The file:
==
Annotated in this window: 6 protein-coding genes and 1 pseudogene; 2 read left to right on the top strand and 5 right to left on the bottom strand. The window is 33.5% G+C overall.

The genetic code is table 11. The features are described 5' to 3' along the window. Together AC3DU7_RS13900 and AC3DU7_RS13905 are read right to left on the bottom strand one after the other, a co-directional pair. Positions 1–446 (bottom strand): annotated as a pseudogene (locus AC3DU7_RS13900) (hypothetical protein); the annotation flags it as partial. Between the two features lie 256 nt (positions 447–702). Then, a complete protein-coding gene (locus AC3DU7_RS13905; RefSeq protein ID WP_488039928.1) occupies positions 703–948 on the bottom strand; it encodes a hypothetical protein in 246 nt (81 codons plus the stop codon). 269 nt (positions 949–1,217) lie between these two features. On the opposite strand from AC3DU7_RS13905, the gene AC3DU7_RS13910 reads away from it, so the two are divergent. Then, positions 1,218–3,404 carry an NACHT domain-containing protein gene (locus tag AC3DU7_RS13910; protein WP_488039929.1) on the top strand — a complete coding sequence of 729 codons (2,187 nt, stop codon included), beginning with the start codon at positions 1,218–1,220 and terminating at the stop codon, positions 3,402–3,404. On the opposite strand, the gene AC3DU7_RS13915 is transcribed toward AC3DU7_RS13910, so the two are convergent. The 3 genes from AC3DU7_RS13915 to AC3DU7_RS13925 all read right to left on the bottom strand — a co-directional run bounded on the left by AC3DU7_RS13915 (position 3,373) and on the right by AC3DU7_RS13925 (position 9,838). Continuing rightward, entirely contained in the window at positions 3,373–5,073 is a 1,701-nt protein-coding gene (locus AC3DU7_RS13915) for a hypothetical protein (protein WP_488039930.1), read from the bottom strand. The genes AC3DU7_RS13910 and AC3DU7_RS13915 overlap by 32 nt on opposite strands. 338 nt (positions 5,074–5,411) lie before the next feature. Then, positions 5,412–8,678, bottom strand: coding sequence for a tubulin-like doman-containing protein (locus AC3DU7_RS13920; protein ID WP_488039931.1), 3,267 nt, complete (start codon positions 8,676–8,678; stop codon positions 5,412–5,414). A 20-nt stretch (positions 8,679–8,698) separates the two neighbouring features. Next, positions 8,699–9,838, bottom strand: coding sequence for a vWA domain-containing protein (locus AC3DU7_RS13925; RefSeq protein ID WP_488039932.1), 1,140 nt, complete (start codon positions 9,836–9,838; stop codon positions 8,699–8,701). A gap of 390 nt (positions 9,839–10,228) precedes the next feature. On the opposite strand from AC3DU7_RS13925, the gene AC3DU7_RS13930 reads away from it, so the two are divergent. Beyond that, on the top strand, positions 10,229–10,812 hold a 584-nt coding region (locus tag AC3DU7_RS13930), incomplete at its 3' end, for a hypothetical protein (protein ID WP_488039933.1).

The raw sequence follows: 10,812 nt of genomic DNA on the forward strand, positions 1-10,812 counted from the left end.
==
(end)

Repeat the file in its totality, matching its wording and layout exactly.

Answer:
Annotated in this window: 6 protein-coding genes and 1 pseudogene; 2 read left to right on the top strand and 5 right to left on the bottom strand. The window is 33.5% G+C overall.

The genetic code is table 11. The features are described 5' to 3' along the window. Together AC3DU7_RS13900 and AC3DU7_RS13905 are read right to left on the bottom strand one after the other, a co-directional pair. Positions 1–446 (bottom strand): annotated as a pseudogene (locus AC3DU7_RS13900) (hypothetical protein); the annotation flags it as partial. Between the two features lie 256 nt (positions 447–702). Then, a complete protein-coding gene (locus AC3DU7_RS13905; RefSeq protein ID WP_488039928.1) occupies positions 703–948 on the bottom strand; it encodes a hypothetical protein in 246 nt (81 codons plus the stop codon). 269 nt (positions 949–1,217) lie between these two features. On the opposite strand from AC3DU7_RS13905, the gene AC3DU7_RS13910 reads away from it, so the two are divergent. Then, positions 1,218–3,404 carry an NACHT domain-containing protein gene (locus tag AC3DU7_RS13910; protein WP_488039929.1) on the top strand — a complete coding sequence of 729 codons (2,187 nt, stop codon included), beginning with the start codon at positions 1,218–1,220 and terminating at the stop codon, positions 3,402–3,404. On the opposite strand, the gene AC3DU7_RS13915 is transcribed toward AC3DU7_RS13910, so the two are convergent. The 3 genes from AC3DU7_RS13915 to AC3DU7_RS13925 all read right to left on the bottom strand — a co-directional run bounded on the left by AC3DU7_RS13915 (position 3,373) and on the right by AC3DU7_RS13925 (position 9,838). Continuing rightward, entirely contained in the window at positions 3,373–5,073 is a 1,701-nt protein-coding gene (locus AC3DU7_RS13915) for a hypothetical protein (protein WP_488039930.1), read from the bottom strand. The genes AC3DU7_RS13910 and AC3DU7_RS13915 overlap by 32 nt on opposite strands. 338 nt (positions 5,074–5,411) lie before the next feature. Then, positions 5,412–8,678, bottom strand: coding sequence for a tubulin-like doman-containing protein (locus AC3DU7_RS13920; protein ID WP_488039931.1), 3,267 nt, complete (start codon positions 8,676–8,678; stop codon positions 5,412–5,414). A 20-nt stretch (positions 8,679–8,698) separates the two neighbouring features. Next, positions 8,699–9,838, bottom strand: coding sequence for a vWA domain-containing protein (locus AC3DU7_RS13925; RefSeq protein ID WP_488039932.1), 1,140 nt, complete (start codon positions 9,836–9,838; stop codon positions 8,699–8,701). A gap of 390 nt (positions 9,839–10,228) precedes the next feature. On the opposite strand from AC3DU7_RS13925, the gene AC3DU7_RS13930 reads away from it, so the two are divergent. Beyond that, on the top strand, positions 10,229–10,812 hold a 584-nt coding region (locus tag AC3DU7_RS13930), incomplete at its 3' end, for a hypothetical protein (protein ID WP_488039933.1).

The raw sequence follows: 10,812 nt of genomic DNA on the forward strand, positions 1-10,812 counted from the left end.